But on to things that matter. I got up early and went to Jens Hansen – the gold/jewelry shop of the fella who designed the One Ring for the Lord of the Rings movie. It’s a small shop, but he actually has replicas for sale for about $700-1200usd depending on the karats of gold it has. I stopped and talked with the designer’s son (the father passed away before the movie was even finished) and looked through their really cool photo book that told the story of how the rings were chosen/etc. I kept the stop short because of my limited time and the salesperson said that literally thousands of people come all the time to the place. You could tell she’d given that speech at least a hundred times herself.  I got a move-on because I had a two hour drive to Picton where the inter-island ferry was waiting to take me across to the north island – and I didn’t dare miss it.

Picton is a beautiful little port town in a narrow fjord-like channel. It had some wonderful little shops and the weather was perfect and sunny. It was hard to believe that the seas were so bad yesterday that they couldn’t even have ferry crossings. I had to drop my rental car off at the ferry pick-up spot – and found out how I was to get the new car on the north island.  As a testament to laid-back, relaxed nature of the average New Zealander, I was instructed to call a woman’s home cel number when I went to drop off the rental car at the ferry stop.  She walking over, read the mileage, and went “Yep”.  Wow.  After having the car for several weeks, there was no serious going overs with a comb for dents/etc. Eased my mind since some places get ridiculously over-protective of their rentals.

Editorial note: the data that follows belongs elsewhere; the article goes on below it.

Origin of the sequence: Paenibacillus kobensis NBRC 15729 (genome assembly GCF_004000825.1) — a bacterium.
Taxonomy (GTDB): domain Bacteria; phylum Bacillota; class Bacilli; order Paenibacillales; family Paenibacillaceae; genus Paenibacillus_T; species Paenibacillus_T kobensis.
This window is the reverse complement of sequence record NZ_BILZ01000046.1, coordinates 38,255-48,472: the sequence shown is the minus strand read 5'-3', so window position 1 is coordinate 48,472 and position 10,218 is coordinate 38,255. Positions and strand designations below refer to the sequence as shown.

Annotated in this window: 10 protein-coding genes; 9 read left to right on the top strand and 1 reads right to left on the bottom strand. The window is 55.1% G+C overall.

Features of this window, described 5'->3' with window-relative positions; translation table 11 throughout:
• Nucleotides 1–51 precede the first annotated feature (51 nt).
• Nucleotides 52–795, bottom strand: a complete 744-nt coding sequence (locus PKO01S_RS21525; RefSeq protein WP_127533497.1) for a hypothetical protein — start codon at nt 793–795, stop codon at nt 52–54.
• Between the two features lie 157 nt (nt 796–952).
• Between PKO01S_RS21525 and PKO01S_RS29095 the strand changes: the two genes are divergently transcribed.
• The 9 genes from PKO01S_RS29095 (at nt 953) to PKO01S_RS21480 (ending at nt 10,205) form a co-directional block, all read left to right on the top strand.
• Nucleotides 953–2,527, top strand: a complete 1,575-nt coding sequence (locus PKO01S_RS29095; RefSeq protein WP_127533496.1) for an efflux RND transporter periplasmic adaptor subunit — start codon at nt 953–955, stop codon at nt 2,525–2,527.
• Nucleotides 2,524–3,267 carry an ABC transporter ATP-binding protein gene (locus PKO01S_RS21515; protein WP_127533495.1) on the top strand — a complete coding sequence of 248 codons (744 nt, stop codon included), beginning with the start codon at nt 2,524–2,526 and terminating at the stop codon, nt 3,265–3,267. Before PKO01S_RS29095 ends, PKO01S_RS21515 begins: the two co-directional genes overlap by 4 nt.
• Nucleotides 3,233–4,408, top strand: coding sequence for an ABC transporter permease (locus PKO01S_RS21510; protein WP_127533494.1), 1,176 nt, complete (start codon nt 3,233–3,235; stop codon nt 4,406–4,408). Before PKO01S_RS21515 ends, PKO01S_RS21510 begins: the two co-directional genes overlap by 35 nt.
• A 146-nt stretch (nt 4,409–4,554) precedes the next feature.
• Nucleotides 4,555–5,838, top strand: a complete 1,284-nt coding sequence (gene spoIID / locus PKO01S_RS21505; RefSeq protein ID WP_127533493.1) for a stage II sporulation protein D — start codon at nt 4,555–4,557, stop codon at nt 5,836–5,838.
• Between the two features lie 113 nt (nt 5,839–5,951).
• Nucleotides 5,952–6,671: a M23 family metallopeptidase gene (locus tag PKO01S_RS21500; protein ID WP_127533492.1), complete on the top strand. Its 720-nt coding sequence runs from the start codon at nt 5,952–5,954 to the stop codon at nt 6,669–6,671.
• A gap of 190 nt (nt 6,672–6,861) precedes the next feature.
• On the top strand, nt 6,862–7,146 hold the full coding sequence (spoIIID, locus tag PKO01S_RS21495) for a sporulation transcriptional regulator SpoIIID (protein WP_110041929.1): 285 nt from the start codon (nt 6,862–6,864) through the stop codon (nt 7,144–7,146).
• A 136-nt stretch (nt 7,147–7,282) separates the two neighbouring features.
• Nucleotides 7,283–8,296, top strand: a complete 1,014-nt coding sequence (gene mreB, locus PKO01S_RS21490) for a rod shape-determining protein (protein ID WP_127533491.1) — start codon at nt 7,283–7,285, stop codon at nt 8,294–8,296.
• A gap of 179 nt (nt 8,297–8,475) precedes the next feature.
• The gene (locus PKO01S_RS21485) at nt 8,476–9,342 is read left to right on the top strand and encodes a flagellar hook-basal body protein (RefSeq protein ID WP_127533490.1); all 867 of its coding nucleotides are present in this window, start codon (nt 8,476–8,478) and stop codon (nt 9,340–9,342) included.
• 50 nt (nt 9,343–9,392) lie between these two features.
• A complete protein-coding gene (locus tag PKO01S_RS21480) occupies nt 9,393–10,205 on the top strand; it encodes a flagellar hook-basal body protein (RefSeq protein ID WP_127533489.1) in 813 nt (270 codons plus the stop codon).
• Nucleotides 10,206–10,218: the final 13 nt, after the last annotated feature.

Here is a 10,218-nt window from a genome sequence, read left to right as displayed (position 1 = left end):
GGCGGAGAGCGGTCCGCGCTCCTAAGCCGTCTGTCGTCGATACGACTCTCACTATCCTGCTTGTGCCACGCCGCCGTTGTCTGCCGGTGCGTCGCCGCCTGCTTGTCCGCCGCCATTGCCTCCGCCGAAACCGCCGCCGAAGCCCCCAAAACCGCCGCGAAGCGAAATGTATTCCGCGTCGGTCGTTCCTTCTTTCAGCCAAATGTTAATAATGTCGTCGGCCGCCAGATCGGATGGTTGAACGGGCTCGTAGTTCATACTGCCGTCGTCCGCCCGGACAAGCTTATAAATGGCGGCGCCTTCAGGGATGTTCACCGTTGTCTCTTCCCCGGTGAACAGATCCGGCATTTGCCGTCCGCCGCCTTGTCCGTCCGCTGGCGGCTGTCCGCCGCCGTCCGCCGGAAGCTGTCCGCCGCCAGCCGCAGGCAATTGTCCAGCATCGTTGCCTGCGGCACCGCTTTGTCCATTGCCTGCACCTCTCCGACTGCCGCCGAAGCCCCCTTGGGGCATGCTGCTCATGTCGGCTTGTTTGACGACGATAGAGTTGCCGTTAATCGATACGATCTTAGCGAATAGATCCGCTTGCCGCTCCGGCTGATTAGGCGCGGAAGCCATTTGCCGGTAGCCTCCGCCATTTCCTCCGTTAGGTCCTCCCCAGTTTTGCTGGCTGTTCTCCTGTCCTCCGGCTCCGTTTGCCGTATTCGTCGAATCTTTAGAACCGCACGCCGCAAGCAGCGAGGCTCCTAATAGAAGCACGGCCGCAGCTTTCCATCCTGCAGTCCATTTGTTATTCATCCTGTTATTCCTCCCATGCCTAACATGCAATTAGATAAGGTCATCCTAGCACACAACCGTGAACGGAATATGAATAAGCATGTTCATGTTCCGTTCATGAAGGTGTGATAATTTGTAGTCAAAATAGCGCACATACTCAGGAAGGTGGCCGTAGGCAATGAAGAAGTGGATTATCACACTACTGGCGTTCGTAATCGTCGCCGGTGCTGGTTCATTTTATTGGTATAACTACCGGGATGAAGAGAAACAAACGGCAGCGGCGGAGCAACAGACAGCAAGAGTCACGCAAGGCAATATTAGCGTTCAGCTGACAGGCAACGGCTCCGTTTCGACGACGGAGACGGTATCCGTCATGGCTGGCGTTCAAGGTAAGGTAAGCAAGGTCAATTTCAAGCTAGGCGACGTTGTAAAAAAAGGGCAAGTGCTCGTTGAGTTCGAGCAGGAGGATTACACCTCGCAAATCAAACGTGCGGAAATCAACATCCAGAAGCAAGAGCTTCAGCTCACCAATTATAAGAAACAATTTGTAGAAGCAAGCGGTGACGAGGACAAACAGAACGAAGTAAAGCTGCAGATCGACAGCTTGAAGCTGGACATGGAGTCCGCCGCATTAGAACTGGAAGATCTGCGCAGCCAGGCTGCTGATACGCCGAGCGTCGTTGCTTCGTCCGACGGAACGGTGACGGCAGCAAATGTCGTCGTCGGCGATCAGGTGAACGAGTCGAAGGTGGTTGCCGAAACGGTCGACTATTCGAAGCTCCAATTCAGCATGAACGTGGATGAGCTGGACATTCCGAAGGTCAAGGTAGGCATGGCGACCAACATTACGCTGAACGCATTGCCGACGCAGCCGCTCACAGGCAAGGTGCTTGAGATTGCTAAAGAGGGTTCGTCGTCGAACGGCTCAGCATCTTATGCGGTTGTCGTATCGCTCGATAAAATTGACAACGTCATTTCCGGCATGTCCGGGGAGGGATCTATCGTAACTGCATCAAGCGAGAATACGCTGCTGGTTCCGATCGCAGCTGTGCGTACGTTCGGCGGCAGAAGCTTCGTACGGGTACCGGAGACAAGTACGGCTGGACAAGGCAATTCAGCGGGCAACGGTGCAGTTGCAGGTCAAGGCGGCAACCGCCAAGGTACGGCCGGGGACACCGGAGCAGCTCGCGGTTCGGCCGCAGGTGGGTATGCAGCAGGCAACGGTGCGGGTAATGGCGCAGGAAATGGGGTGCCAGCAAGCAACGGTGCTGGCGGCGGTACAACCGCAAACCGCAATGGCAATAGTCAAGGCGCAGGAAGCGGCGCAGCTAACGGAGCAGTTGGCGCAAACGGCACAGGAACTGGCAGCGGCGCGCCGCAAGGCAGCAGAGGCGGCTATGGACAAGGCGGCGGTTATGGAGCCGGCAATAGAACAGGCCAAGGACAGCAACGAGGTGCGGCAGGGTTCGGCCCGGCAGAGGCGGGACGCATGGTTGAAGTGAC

So I board the boat with all my stuff, go up to the top deck (this thing had 6 floors and a roof deck).  I then wait to leave – hoping all the while I won’t get desperately ill or that we’ll run into terrible swells. While up there, I run into the 3 English travelers that I had been playing tag with all along. We have a surprised and happy reunion and start catching up. Before I know it, we’re leaving dock and heading out into the bay of islands that leads out to the north island. The trip is about 3 hours and the weather and seas are perfect. The sun is setting and I get a couple of great sunset shots from the boat.